Tuesday, June 28, 2011



Trust is a word that plays many rolls in our lives. I have learned over the years to trust my gut instincts. When I walk into an art store, I prefer to follow my gut the moment I walk into the store. Allowing myself to explore new media down the isles and touch papers or canvas. The aesthetics of shopping for art materials is very personal. I prefer to create my own sketchbooks by purchasing or finding various papers and cutting them to fit various sized folios that I create or purchase and tie on three sides. This process allows me to choose the paper that will work best for the media I plan to use at any given moment. The media used in any work is just as important as the concept behind the work. Art stores will have testing papers on the shelves down the drawing media isles. The personal relationship you feel to certain drawing tools is unique to each artist. I like to use certain brands or colors. I enjoy running my fingers through the pen nibs and smelling primed and unprimed canvas. I enjoy finding bargains in bins or markdowns. I open paint tubes to see the color and at times I touch the tip of the tube to see how the color moves on my fingertips. I also enjoy searching the isles in the Materials Resource Center and the Habitat for Humanity Restore. Finding discarded materials is an earth friendly way to go green in ones art work. My students like to have a list of materials telling them exactly what to purchase in an art store. These lists should only be used as a guide when shopping. The best lists will leave options and openness for individual exploration when choosing art materials.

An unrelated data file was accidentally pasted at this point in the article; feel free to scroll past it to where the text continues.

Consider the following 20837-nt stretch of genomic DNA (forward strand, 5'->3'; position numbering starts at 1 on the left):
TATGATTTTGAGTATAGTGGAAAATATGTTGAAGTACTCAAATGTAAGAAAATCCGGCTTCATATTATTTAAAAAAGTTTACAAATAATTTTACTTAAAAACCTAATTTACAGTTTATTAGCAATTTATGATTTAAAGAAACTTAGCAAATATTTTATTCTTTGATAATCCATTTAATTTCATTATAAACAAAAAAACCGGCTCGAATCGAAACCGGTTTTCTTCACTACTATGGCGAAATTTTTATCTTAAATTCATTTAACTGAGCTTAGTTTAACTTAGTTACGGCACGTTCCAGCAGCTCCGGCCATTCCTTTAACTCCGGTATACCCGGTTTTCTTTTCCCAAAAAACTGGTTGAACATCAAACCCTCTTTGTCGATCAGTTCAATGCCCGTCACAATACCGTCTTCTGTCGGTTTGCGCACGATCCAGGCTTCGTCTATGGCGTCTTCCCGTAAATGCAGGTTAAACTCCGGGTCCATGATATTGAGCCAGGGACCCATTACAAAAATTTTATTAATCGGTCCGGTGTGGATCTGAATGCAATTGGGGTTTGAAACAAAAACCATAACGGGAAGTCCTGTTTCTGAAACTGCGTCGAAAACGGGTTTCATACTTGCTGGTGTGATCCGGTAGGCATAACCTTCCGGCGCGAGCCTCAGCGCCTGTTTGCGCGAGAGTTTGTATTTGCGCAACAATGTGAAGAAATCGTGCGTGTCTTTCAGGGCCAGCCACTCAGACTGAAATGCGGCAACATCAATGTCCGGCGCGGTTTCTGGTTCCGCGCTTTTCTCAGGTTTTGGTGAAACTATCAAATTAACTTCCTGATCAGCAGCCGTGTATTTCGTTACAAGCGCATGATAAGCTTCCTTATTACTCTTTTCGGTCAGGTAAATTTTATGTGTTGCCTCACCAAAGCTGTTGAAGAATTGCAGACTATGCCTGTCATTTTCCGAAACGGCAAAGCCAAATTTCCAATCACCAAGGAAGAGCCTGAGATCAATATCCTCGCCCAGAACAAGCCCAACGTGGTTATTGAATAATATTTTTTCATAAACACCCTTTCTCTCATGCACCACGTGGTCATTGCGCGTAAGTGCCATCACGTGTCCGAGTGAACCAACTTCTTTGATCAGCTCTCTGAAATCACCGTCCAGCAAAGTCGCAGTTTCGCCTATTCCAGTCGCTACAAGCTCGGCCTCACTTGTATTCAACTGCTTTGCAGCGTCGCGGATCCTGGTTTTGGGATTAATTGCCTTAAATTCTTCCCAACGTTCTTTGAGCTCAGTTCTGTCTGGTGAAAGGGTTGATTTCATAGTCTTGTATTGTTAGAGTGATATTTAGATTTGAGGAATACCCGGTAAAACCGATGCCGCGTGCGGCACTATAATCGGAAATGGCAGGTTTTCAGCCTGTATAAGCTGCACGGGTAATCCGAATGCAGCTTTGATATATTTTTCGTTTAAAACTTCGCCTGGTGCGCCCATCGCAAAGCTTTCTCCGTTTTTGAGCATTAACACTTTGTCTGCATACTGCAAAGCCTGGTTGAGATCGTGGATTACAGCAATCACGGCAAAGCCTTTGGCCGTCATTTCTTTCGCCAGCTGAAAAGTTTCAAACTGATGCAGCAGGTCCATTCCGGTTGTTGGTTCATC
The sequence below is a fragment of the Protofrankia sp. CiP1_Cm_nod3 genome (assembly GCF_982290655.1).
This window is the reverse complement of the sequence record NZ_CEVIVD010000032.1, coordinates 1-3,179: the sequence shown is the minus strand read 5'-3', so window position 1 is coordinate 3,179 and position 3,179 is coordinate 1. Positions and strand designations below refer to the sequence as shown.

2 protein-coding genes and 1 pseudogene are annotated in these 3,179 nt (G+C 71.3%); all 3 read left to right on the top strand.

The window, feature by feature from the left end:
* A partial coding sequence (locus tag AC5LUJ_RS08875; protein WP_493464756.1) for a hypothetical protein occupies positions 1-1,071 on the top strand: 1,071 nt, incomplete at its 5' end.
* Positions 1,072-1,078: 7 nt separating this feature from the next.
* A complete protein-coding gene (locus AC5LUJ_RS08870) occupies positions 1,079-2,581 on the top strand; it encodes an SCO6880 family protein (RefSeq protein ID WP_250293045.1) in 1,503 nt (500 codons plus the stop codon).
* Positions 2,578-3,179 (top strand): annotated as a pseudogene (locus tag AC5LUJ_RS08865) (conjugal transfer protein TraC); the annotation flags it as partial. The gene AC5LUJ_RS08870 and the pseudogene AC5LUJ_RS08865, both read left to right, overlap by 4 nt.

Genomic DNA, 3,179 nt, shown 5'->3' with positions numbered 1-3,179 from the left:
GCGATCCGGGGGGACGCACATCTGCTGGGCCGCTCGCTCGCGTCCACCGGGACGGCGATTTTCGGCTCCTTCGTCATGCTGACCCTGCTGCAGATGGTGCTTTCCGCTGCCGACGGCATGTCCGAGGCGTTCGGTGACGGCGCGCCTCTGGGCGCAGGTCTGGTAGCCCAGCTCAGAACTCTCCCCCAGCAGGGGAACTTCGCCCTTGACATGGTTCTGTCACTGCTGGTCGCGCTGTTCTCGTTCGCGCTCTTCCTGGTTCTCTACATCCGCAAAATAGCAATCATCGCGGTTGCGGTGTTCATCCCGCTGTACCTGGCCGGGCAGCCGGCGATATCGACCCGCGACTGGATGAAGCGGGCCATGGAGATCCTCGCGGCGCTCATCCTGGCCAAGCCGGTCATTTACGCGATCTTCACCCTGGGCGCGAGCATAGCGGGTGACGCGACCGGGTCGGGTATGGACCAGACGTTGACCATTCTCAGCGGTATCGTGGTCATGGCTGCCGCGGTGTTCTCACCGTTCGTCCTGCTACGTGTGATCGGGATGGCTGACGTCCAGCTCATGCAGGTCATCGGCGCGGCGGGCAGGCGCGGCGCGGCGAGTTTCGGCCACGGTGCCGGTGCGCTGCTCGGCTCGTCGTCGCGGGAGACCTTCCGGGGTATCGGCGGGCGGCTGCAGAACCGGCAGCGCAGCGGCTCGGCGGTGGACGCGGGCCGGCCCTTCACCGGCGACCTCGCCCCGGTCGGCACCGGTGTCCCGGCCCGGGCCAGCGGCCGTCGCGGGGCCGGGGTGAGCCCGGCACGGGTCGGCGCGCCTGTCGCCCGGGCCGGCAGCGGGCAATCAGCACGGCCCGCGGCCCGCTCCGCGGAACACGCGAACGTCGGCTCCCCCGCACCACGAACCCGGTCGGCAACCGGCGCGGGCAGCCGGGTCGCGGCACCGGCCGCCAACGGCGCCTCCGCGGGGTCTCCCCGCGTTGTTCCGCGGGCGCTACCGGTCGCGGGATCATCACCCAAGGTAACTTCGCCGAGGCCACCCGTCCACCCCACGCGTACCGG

Trust is a word that is used when I set my brush to paint, as well as when I walk into a museum. In both situations a feeling of excitement comes over me as I approach the Museum door or a blank canvas. The feeling of trusting my gut instincts comes into play in both these situations. When I enter a Museum, I let my instincts tell me where to go and what direction to focus on. I step back and observe others in the galleries around me as I listen to the sounds and glory in the sights that surround me. Recently, I was walking around the Museum of Modern Art in Manhattan. I bypassed the Hugh line of people waiting to purchase tickets as I use my museum card to enter the exhibitions. As I turned around I stood directly across from Andy Warhol’s work hanging in the lobby. One of his life’s ambitions was to have his work exhibitied in the Museum of Modern Art. So I observed this as a certain peace. I could hear the sounds of people excited about what they may see or experience on this day at the Museum. People from various countries speaking many different languages were there that day. I love the Museum in that it introduces new forms of art to the public as well as chronologically preserving the historical reflections of humanity all preserved for people to view and contemplate.